Pick up a Steel Grip six-piece screwdriver set ($8.49), a VPT rip hammer ($6.29), and a whole bunch of screws, anchors, and bolts (prices vary), and you'll be ready to finally mount every buffalo nickel and steel penny in your coin collection. Illuminate the newfound décor with a 12-pack of three-way Ace light bulbs ($21.48), the better to see by as you make use of a Purdy four-piece premium paint-tray kit ($19.99). If you need to match paint to a favorite coverlet or choose a hue that complements a pleather recliner, most stores offer a paint-matching service free of charge. Get keys made, or clean a barnacle-encrusted carpet with the help of a rented carpet-cleaning machine (inquire about pricing at your preferred location).
The San Diego Reader doesn't mince words: Da Boyz Pizza & Pasta is "da bomb." Since 1993, the pizzeria's dough-spinning cooks have sprinkled pies with fresh herbs and spices as well as more than 20 toppings such as bacon bits and jalapenos. Even more ingredients crown Da Boyz's specialties, from buffalo-chicken pies to Mom's Favorite, a medley of mozzarella, artichokes, and handwritten thank-you notes.
Italian and pizzeria staples span the remaining sections of the menu, ranging from housemade-sausage subs to fettuccini tossed with tequila-lime sauce. An extensive selection of wine and beer, including six drafts, complements feasts, which unfold amid the dining room's flatscreen TVs and billiards table.
Swing into the casual eatery elegance of Trattoria Tiramisu, where the crowd is unpretentious, the wine list is extensive, and the menu properly represents Pangaea's lost boot. The multi-regional Italian flavors shine through traditional plates such as mozzarella caprese comprised of fresh mozza, sliced tomato, basil, and extra virgin olive oil ($9.50). Meatier dishes include sliced pork loin dressed in rosemary, sage, and juniper-berry Chianti sauce ($17.50), and the ocean-emptying linguine frutti di mare served up with black mussels, clams, scallops, calamari, and shrimp ($18.50). Eating your fingers is gross, but eating ladyfingers laced with espresso and marscapone cheese is traditional tiramisu ($6).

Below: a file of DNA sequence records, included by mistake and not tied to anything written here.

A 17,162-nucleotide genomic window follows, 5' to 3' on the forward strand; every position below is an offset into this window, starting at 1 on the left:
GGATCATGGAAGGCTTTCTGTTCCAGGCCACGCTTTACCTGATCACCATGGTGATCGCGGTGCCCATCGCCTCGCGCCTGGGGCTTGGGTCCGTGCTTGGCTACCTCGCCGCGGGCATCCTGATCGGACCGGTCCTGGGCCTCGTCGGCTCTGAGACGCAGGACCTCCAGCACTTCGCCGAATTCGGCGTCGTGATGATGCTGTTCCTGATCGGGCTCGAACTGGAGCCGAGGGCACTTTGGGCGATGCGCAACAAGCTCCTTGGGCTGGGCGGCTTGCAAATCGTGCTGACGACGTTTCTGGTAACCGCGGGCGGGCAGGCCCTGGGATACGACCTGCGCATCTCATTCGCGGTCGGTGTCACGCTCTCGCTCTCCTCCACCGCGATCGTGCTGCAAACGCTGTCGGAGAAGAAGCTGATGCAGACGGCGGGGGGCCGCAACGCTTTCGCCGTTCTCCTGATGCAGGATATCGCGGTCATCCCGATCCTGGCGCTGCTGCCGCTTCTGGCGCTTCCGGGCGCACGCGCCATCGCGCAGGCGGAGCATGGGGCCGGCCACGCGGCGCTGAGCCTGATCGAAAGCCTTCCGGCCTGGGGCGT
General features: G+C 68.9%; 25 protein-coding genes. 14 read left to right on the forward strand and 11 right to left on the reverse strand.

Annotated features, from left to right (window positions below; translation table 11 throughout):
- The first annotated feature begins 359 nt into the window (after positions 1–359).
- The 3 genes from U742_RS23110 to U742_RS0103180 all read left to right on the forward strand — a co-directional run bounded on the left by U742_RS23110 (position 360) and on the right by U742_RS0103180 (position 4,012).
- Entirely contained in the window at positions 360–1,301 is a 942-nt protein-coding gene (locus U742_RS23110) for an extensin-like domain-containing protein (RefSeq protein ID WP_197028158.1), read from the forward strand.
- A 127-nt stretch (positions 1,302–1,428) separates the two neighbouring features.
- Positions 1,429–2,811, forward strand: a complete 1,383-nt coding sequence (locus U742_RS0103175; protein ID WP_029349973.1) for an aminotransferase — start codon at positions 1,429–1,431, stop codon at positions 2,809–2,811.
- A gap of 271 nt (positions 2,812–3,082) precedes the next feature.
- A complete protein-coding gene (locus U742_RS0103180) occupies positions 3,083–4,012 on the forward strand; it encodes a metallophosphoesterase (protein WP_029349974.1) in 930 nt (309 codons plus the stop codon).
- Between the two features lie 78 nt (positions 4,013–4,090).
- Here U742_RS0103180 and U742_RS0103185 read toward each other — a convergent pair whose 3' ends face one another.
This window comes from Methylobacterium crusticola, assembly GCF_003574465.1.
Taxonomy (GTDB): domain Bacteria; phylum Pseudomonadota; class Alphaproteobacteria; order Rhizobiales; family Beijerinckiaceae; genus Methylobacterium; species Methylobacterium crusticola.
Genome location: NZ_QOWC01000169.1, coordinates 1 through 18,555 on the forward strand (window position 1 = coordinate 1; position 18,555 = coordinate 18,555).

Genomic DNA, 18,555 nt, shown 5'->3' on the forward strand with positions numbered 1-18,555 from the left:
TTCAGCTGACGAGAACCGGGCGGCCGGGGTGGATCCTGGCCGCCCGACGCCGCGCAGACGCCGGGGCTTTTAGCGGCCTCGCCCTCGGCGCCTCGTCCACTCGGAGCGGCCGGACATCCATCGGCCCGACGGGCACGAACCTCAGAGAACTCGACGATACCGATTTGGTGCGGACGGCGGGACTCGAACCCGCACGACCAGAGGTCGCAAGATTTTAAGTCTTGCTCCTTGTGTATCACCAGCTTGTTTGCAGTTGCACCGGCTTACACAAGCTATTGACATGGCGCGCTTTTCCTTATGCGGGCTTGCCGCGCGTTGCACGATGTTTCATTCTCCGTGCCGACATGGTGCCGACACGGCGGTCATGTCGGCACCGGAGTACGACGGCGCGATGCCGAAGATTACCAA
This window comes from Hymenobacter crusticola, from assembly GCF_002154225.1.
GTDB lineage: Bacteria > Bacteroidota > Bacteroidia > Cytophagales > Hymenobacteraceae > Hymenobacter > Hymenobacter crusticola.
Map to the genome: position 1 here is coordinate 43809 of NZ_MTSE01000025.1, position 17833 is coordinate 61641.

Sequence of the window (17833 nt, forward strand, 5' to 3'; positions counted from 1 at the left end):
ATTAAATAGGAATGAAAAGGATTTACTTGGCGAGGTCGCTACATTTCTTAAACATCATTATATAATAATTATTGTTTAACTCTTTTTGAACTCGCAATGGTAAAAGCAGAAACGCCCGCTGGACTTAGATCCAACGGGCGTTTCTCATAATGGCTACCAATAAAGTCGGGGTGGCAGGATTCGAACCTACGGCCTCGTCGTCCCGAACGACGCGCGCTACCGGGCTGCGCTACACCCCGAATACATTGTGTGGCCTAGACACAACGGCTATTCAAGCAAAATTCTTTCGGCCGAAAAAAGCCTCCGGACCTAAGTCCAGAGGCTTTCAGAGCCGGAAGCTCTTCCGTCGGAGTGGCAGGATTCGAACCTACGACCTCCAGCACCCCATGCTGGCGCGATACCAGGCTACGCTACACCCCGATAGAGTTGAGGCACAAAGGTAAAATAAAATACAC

Since the 1960s, Nonno's Italian Restaurant has remained La Mesa's hub for classic Italian dishes and gourmet pizzas. Executive Chef Gerardo Ortiz continues the eatery's tradition with artfully plated entrees, such as eggplant parmesan and smoked wild salmon coated with vermouth cream sauce. Chef Ortiz crafts his lasagnas entirely from-scratch, layering noodles with Italian sausage and beef or, for vegetarians and cockeyed sailors preparing for a bout of fisticuffs, spinach and ricotta. Gerardo likewise makes his pizza dough and sauce in-house daily, covering them with real mozzarella and a choice of nearly 20 toppings, including meatballs and asparagus. To complement Gerardo's cuisine, Nonno's stocks an extensive wine selection that diners can enjoy by the glass or bottle.